Nearly a month after the Ohio train crash, Pete Buttigieg finally decided to show up to work.
He has intentionally ignored responding to the crisis for weeks.
But now, Buttigieg is finally admitting the unthinkable.
A month after the Ohio train derailment exposed the incompetency and indifference of Joe Biden’s federal government, Transportation Secretary Pete Buttigieg is under fire like never before.
Buttigieg was slammed for his lackluster response to the train crash, refusing to even acknowledge the problem until weeks after the incident.
Making matters worse, Buttigieg did not even bother to visit the site of the accident until an avalanche of public pressure forced him to do so.
Now, the Ohio accident is exposing just how unequipped Buttigieg is to do this job, and how little Joe Biden’s administration cares about working-class Americans.
But the indifference of Biden and his political allies has not shielded them from legitimate forms of criticism over this accident, and the primary target of these criticisms has largely been Buttigieg, who has chosen to blatantly ignore his job rather than speak to people that he and Biden regularly look down on.
But even Buttigieg is occasionally forced to bow to public pressure, as he finally did by visiting East Palestine nearly a month after the accident first took place.
And it was shortly after his photo-op visit to the disaster site that Buttigieg finally began to admit that he had made a mistake.
CNN reports, “Pete Buttigieg admits he got it wrong on the Ohio train derailment response. In an exclusive interview with CNN, Buttigieg acknowledged mistakes. He said he should have gone to East Palestine, Ohio, earlier. He said he failed to anticipate the political fallout from the toxic train derailment, despite months of transportation problems like mass flight cancellations and an air traffic control system shutdown that left many Americans frustrated.”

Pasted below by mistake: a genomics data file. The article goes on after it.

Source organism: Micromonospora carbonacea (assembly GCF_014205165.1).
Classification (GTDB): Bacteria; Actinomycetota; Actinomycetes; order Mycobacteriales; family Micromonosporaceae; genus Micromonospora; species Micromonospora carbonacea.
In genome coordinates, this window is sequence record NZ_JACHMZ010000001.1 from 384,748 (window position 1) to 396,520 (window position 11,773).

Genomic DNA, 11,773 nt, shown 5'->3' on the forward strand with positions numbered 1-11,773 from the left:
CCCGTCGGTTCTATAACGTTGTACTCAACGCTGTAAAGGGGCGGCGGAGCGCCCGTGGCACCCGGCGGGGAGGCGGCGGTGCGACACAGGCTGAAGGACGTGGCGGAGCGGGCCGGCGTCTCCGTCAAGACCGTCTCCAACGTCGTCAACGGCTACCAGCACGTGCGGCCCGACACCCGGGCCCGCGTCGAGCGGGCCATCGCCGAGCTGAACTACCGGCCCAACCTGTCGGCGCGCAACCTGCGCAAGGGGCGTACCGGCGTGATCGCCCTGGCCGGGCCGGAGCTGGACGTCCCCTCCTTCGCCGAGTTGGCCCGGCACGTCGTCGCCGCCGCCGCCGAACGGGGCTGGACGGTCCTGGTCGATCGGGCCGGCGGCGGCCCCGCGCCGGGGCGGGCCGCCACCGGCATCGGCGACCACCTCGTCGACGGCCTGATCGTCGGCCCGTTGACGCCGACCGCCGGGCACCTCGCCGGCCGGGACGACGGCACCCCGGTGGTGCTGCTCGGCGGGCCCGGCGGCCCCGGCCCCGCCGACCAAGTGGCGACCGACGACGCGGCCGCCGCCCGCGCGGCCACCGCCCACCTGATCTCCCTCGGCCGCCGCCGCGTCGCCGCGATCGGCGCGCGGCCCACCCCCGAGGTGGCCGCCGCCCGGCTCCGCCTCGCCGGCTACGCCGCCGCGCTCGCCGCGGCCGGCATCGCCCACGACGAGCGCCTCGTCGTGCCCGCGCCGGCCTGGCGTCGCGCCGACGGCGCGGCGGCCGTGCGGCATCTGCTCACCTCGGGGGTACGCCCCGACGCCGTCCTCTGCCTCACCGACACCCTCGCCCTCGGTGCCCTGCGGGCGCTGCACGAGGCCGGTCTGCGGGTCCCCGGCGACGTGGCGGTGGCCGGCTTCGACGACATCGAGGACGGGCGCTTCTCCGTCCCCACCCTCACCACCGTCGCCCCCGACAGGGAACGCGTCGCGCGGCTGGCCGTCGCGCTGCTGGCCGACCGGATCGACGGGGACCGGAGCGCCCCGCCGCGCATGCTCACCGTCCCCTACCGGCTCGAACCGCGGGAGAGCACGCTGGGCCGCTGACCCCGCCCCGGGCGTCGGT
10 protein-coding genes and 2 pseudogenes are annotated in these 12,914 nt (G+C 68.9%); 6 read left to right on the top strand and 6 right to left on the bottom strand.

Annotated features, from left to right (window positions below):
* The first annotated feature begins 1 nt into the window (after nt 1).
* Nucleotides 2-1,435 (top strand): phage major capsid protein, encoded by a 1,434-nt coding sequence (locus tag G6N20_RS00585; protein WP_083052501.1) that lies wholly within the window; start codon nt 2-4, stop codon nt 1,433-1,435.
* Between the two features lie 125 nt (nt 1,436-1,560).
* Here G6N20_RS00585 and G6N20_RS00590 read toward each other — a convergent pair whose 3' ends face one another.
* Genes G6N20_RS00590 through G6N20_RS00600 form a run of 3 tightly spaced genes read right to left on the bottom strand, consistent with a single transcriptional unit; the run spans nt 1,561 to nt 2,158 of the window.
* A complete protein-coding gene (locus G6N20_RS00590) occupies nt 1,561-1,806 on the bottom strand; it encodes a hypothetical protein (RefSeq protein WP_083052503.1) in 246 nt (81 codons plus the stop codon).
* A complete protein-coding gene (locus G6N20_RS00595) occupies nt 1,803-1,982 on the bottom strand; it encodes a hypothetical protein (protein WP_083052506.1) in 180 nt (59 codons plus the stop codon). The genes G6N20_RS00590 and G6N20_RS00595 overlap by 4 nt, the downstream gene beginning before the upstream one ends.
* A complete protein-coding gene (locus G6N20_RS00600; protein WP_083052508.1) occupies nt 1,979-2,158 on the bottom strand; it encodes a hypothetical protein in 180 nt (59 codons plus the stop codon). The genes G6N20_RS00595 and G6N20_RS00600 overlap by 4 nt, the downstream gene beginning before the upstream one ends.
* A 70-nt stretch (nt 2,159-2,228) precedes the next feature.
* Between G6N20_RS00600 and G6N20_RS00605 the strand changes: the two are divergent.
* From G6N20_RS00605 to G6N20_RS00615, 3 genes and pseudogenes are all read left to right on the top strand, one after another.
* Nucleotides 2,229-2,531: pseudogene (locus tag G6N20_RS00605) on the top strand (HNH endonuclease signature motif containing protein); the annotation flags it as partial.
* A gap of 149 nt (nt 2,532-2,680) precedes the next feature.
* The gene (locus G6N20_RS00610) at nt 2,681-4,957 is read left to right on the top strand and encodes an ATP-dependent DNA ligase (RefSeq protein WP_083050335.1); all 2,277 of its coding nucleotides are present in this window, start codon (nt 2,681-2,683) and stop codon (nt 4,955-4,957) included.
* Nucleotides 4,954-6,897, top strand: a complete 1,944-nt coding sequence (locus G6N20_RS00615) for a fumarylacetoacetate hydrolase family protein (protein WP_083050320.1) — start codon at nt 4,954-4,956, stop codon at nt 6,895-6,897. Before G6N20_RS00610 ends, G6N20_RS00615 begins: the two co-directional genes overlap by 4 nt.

This admission of fault is a rare thing for Buttigieg, who once saw his appointment as Transportation secretary to merely be a stepping stone for him to run for president once again.
Buttigieg thought he would have to do nothing but give irrelevant speeches about how there isn’t enough “diversity” in the construction industry, and how Democrats in Congress should be given billions more in additional taxpayer money to fork over to union bosses in order to build more “high-speed rail.” And after serving either four or eight years doing this and collecting a paycheck, he could launch yet another presidential bid.
Instead, he found himself thrown into a position that he had zero qualifications for.
And now that he’s being asked to answer for his actions, or lack thereof, Buttigieg is being placed on the defensive for the first time.
Yet even his admission of fault was laced with a dismissive attitude towards the job he was asked to do.
“Sometimes people need policy work, and sometimes people need performative work,” Buttigieg told CNN in his recent interview. “And to get to this level, you’ve got to be ready to serve up both.”
The fact that Buttigieg calls showing up to East Palestine an act of “performative work” goes to show just how unserious he is about the job he is currently doing.
And it’s comments like these which show that even when he’s apologizing, Buttigieg doesn’t actually believe he did anything wrong.